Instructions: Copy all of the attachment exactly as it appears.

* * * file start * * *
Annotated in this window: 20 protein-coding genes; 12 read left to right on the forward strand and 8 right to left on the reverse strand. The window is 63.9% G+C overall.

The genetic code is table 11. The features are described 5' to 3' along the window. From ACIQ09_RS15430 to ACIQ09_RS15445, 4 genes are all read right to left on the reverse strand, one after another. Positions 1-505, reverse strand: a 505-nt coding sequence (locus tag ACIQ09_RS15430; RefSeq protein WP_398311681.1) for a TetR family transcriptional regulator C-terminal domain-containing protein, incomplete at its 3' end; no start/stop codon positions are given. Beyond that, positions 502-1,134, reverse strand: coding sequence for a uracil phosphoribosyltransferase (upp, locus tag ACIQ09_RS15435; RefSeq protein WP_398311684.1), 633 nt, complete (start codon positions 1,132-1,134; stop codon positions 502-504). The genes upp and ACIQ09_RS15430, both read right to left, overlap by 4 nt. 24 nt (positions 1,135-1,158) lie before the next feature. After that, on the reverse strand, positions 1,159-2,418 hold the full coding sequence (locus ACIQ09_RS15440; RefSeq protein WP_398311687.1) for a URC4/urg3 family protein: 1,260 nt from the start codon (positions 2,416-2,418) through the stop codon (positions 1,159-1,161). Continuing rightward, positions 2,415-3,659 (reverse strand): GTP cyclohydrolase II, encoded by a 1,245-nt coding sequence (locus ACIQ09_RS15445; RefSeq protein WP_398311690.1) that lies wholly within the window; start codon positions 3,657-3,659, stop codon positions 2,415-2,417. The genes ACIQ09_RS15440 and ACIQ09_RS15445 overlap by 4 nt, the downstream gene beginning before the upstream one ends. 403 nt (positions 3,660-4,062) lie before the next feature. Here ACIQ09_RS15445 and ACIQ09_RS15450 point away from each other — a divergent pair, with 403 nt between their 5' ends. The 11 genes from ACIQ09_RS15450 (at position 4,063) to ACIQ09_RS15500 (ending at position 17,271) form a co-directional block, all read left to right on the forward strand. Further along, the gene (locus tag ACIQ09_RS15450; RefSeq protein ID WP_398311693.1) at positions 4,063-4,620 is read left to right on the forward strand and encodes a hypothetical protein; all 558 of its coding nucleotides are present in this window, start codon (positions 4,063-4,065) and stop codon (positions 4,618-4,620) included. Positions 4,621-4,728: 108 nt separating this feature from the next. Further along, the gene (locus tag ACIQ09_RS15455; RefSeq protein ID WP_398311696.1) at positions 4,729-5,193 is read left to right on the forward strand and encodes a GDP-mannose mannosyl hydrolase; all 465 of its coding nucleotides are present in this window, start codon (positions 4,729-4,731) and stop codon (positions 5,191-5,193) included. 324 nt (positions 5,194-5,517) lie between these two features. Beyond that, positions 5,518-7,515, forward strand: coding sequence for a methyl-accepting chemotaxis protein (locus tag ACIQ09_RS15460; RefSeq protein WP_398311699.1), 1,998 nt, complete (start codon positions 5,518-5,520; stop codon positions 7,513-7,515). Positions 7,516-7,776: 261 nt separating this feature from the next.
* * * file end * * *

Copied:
Annotated in this window: 20 protein-coding genes; 12 read left to right on the forward strand and 8 right to left on the reverse strand. The window is 63.9% G+C overall.

The genetic code is table 11. The features are described 5' to 3' along the window. From ACIQ09_RS15430 to ACIQ09_RS15445, 4 genes are all read right to left on the reverse strand, one after another. Positions 1-505, reverse strand: a 505-nt coding sequence (locus tag ACIQ09_RS15430; RefSeq protein WP_398311681.1) for a TetR family transcriptional regulator C-terminal domain-containing protein, incomplete at its 3' end; no start/stop codon positions are given. Beyond that, positions 502-1,134, reverse strand: coding sequence for a uracil phosphoribosyltransferase (upp, locus tag ACIQ09_RS15435; RefSeq protein WP_398311684.1), 633 nt, complete (start codon positions 1,132-1,134; stop codon positions 502-504). The genes upp and ACIQ09_RS15430, both read right to left, overlap by 4 nt. 24 nt (positions 1,135-1,158) lie before the next feature. After that, on the reverse strand, positions 1,159-2,418 hold the full coding sequence (locus ACIQ09_RS15440; RefSeq protein WP_398311687.1) for a URC4/urg3 family protein: 1,260 nt from the start codon (positions 2,416-2,418) through the stop codon (positions 1,159-1,161). Continuing rightward, positions 2,415-3,659 (reverse strand): GTP cyclohydrolase II, encoded by a 1,245-nt coding sequence (locus ACIQ09_RS15445; RefSeq protein WP_398311690.1) that lies wholly within the window; start codon positions 3,657-3,659, stop codon positions 2,415-2,417. The genes ACIQ09_RS15440 and ACIQ09_RS15445 overlap by 4 nt, the downstream gene beginning before the upstream one ends. 403 nt (positions 3,660-4,062) lie before the next feature. Here ACIQ09_RS15445 and ACIQ09_RS15450 point away from each other — a divergent pair, with 403 nt between their 5' ends. The 11 genes from ACIQ09_RS15450 (at position 4,063) to ACIQ09_RS15500 (ending at position 17,271) form a co-directional block, all read left to right on the forward strand. Further along, the gene (locus tag ACIQ09_RS15450; RefSeq protein ID WP_398311693.1) at positions 4,063-4,620 is read left to right on the forward strand and encodes a hypothetical protein; all 558 of its coding nucleotides are present in this window, start codon (positions 4,063-4,065) and stop codon (positions 4,618-4,620) included. Positions 4,621-4,728: 108 nt separating this feature from the next. Further along, the gene (locus tag ACIQ09_RS15455; RefSeq protein ID WP_398311696.1) at positions 4,729-5,193 is read left to right on the forward strand and encodes a GDP-mannose mannosyl hydrolase; all 465 of its coding nucleotides are present in this window, start codon (positions 4,729-4,731) and stop codon (positions 5,191-5,193) included. 324 nt (positions 5,194-5,517) lie between these two features. Beyond that, positions 5,518-7,515, forward strand: coding sequence for a methyl-accepting chemotaxis protein (locus tag ACIQ09_RS15460; RefSeq protein WP_398311699.1), 1,998 nt, complete (start codon positions 5,518-5,520; stop codon positions 7,513-7,515). Positions 7,516-7,776: 261 nt separating this feature from the next.